I've learned loads from Brown and Blair, no matter how bad they performed, this shower of a coalition makes them look like political and economic geniuses!

  • rate this
    0

    Comment number 235.

    NR: 'It could happen to the Tories after 2017
    ...but they may end up splitting'
    ~
    That could equally happen to N.Labour. They have a significant anti-EU rump and as we learn more & more about the betrayal of working people, ordinary people by the Parliamentary Labour Party some of the MPs in it may feel increasingly uncomfortable, irrespective of EdMs failings & virtues.

  • rate this
    +2

    Comment number 234.

    First David Cameron has to win a majority at the next election.
    What right does the PM have in saying Britain doesn't want further integration?
    Certainly the UKIP brigade don't and the Tory Euro sceptics don't, but when the facts are laid out, the majority may well want more integration, including, when the time is right, joining The Euro.
    Perhaps that is what the referendum should be about.

  • rate this
    -4

    Comment number 233.

    Option 6 for me. The idea of Milliband's socialists getting in and taking more of my money for very little return is quite worrying. Didn't we learn anything from Blair and Brown?

  • rate this
    +1

    Comment number 232.

    Not sure if Lib Dems will exist after the next election never mind cosy up to Labour. Big business will befriend Labour though, this may make for an interesting combination.

    227. mh
    The majority of English agree with you tbh

  • rate this
    +2

    Comment number 231.

    227 mh, your post smacks of arrogance, not all Scots agree with your view and want to remain as part of the British Isles, and some of us even realise there are many in England who want us gone so they can avoid the pathetic selfish Scots like you (your words, not mine)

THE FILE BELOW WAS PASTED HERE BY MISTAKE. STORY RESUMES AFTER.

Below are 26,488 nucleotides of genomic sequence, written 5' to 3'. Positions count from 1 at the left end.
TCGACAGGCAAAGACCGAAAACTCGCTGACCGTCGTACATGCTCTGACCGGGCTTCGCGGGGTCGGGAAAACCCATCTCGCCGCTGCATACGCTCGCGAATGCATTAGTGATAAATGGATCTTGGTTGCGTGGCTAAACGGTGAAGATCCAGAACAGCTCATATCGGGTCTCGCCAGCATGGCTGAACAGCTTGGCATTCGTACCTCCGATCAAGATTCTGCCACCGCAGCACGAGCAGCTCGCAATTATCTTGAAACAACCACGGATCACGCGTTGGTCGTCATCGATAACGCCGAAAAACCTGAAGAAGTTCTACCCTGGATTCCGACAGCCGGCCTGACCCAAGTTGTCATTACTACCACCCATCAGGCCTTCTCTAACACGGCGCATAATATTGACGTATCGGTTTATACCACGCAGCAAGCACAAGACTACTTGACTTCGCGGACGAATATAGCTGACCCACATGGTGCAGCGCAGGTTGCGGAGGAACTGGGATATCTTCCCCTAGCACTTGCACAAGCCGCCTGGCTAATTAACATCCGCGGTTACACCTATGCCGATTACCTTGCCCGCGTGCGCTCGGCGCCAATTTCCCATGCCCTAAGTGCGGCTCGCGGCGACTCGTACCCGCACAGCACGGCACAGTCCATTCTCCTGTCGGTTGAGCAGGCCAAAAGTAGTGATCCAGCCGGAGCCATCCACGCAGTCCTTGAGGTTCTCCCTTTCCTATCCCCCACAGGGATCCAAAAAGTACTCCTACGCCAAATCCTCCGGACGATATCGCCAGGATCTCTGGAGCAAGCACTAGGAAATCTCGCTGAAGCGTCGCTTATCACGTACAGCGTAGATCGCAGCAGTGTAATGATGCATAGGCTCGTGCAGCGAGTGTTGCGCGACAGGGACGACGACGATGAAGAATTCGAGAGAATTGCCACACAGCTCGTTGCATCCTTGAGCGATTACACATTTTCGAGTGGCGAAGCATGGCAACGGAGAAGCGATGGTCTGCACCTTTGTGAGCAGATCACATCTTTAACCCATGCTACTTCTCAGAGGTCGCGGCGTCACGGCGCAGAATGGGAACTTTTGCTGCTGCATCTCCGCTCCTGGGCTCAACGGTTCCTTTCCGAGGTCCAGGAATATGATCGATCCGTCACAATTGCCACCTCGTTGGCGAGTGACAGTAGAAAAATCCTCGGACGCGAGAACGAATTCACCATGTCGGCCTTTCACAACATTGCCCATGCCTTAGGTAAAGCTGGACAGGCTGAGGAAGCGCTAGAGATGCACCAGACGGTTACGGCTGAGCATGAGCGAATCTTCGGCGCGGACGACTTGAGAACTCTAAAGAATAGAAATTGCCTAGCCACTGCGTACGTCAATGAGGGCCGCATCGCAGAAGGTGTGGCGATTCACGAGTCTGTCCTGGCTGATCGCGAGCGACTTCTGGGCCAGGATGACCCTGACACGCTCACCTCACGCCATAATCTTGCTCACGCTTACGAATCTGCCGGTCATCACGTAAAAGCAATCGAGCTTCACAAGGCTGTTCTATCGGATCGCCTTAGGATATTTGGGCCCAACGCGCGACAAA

• rate this
    0

    Comment number 230.

    A well organised EU referendum on the nature & extent of Britain's relationship with the EU bureacracy - should take at least a couple of years in its preparation as with eg Scottish referendum.
    Allowing a few years preparation ensures that all & sundry have time to get fully acqauinted with all relevant issues - so a referendum by 2017 is a realistic time-frame as 1975 referendum was 'mis-sold'

  • Comment number 229.

    This comment was removed because the moderators found it broke the house rules. Explain.

  • rate this
    +2

    Comment number 228.

    Carrot on a stick politics......nothing new

  • rate this
    +1

    Comment number 227.

    I'm Scottish and will vote to break the Union Treaty of 1707 with England - please note Scotland is already an independent sovereign state - and then vote to join the EU. The sooner we break from England, and sink Cameroon, the better - pathetic, arrogant, selfish and ego-centered country!

  • rate this
    0

    Comment number 226.

    Perhaps the EU should have a stated agreed vision of what it wants to be and then countries can decide whether that is what they want or not. Those that are then In will have a shared common destination - this is what is missing and so the goal is not a common one.

  • rate this
    -1

    Comment number 225.

    211.mythycrick

    "As a LibDem I... Our Press is so anti Europe that it should be stopped from commenting on the subject"

    "EU"-lovers repeatedly want to stop others from having their say.

    By so doing they demonstrate that they are sick and dangerous - More reason to leave the "EU"

  • rate this
    +2

    Comment number 224.

    221. TheGingerF
    Cameron’s decision has clearly caught Ed’ on the back foot – what is he to do?
    He has people in his own party who also want to be out of the EU, albeit for different reasons than the Tory Back Benchers.
    I think we are entering a very interesting period in UK Politics, but fear informed debate will be stifled or one sided at the best.

  • rate this
    -3

    Comment number 223.

    We need a referendum now

    Every day spent in the "EU" costs us millions

    Waiting five years for a referendum will result in uncertainty

    If they try to make us wait five years then we should cause constant, legal, non-violent trouble in that period

    Maybe we could get ourselves thrown out